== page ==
Reply
  • GoK
    The author of this article needs to go back through their information, and edit this article. It is highly inaccurate! The fact that he gave Debian-based GNU/Linux flavors (ie., Ubuntu&Gentoo) less time in the article than his praise for Mircosofts upstream ability for patches, seems a bad sign for this article.

    Patching most GNU/Linux installs is a simple task, which is highly scalable, and that can be fully automated through the use of CRON scheduling, etc. NO EXTRA SOFTWARE should be required to update/maintain ANY enterprise level GNU/Linux server distro (also if you server has a GUI on it, its not running in an enterprise level configuration).

    I find the mention of Windows Server strange in the article, since it can't run services like Bind9 (DNS), it only makes up roughly 38% of the current market share of net servers, and since it can't run Bind9, it runs NONE of the internet backbone (DNS routing server).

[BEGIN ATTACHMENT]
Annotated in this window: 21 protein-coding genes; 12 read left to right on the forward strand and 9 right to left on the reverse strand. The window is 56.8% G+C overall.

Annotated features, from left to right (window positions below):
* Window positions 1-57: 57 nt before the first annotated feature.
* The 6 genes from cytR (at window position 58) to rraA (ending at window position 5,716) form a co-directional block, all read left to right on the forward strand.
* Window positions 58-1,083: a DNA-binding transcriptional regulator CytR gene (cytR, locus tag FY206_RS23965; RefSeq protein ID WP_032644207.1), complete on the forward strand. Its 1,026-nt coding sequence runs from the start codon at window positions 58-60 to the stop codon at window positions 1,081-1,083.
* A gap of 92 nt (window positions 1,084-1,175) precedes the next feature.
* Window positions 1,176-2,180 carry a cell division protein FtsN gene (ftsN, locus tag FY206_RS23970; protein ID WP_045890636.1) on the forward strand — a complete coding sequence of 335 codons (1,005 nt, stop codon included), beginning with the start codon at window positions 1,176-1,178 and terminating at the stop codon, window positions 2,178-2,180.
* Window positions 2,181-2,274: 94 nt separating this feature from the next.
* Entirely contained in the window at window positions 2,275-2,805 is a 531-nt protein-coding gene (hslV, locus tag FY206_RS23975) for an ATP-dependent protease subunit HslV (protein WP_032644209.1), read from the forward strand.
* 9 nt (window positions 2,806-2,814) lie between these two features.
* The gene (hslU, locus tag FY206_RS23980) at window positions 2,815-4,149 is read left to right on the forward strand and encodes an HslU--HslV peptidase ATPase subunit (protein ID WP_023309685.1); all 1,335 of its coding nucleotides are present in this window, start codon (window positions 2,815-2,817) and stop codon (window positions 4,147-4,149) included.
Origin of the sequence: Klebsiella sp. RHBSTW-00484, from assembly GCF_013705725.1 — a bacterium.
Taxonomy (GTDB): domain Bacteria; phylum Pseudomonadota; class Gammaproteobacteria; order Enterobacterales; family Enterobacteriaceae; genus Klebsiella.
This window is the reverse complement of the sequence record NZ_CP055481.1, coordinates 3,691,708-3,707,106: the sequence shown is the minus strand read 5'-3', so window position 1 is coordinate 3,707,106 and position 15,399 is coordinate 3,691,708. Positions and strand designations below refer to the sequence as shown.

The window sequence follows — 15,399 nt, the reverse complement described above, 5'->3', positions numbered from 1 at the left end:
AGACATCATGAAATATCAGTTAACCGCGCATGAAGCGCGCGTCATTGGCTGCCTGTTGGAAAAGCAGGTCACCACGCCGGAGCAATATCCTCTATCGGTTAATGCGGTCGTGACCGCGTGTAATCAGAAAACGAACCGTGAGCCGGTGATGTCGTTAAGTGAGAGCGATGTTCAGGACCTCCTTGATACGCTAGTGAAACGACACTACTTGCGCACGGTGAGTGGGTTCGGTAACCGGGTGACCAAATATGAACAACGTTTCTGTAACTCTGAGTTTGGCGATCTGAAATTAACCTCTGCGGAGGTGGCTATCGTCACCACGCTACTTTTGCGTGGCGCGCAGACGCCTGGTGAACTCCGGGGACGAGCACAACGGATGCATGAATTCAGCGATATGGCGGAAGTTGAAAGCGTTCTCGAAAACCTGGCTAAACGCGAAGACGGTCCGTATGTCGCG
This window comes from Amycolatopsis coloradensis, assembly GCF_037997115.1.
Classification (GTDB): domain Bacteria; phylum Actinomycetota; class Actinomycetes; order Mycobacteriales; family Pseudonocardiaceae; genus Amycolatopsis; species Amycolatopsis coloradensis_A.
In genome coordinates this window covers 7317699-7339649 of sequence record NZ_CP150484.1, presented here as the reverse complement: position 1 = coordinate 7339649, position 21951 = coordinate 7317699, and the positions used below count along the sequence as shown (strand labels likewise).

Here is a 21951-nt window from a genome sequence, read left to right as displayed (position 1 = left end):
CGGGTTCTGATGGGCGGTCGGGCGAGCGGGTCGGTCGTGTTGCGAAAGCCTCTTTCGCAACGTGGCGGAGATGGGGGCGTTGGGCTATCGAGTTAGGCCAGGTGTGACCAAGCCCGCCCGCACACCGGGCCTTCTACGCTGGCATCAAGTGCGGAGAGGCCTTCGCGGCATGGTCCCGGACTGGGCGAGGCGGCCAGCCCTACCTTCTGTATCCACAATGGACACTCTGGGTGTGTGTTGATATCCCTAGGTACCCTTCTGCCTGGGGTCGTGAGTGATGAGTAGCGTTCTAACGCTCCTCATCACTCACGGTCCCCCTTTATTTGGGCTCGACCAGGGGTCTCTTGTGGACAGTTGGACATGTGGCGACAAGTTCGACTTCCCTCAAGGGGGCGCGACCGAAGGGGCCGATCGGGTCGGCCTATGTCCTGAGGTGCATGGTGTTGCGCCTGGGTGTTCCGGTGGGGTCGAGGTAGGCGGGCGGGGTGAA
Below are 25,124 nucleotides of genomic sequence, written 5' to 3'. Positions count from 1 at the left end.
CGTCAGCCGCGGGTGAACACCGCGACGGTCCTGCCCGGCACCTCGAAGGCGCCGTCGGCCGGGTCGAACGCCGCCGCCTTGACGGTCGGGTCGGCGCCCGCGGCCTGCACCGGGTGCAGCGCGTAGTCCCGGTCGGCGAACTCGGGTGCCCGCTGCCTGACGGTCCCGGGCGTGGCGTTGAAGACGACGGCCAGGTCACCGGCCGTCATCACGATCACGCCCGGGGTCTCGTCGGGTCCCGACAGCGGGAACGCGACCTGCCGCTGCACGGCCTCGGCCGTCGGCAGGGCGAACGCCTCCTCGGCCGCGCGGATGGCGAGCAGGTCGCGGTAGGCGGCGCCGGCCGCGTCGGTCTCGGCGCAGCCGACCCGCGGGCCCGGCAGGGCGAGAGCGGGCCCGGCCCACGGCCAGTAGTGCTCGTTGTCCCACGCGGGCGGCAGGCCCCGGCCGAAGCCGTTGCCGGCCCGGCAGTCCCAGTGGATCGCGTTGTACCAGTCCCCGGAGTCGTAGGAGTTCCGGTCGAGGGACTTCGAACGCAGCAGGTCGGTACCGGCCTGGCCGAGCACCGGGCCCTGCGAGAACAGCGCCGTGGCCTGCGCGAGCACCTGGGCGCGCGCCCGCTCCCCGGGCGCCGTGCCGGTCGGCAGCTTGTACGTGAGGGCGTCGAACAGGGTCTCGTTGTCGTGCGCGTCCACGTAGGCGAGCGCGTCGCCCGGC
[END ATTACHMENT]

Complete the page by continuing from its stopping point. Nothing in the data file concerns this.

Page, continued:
I am a huge fan of Tom's, but this article should never have been published.
    Reply
  • nochternus
    <rant>
    While there are many Linux solutions, everybody will find what works best for them. I myself have become a fan of distributions like ArchLinux. I use it on my 3 servers at work and on my desktop and server at home. the package manager, pacman, is by far the best I've ever used. While it may not categorize some things into software groups, it does have it broken down into core, extra and then everything else. It is also extremely easy to configure and create wrappers or optional interfaces that utilize pacman (just like some of the others mentioned. There is also a package called the "arch build system" that allows you to create your own packages from source with the simple modifications of a PKGBUILD file, making recompiling and rebuilding easy and efficient. My latest server was not fully supported by a vanilla or even a patched kernel so a few quick modifications to the PKGBUILD and the kernel config and one command later, the package was compiled from source and installed without me sweating, swearing or crying.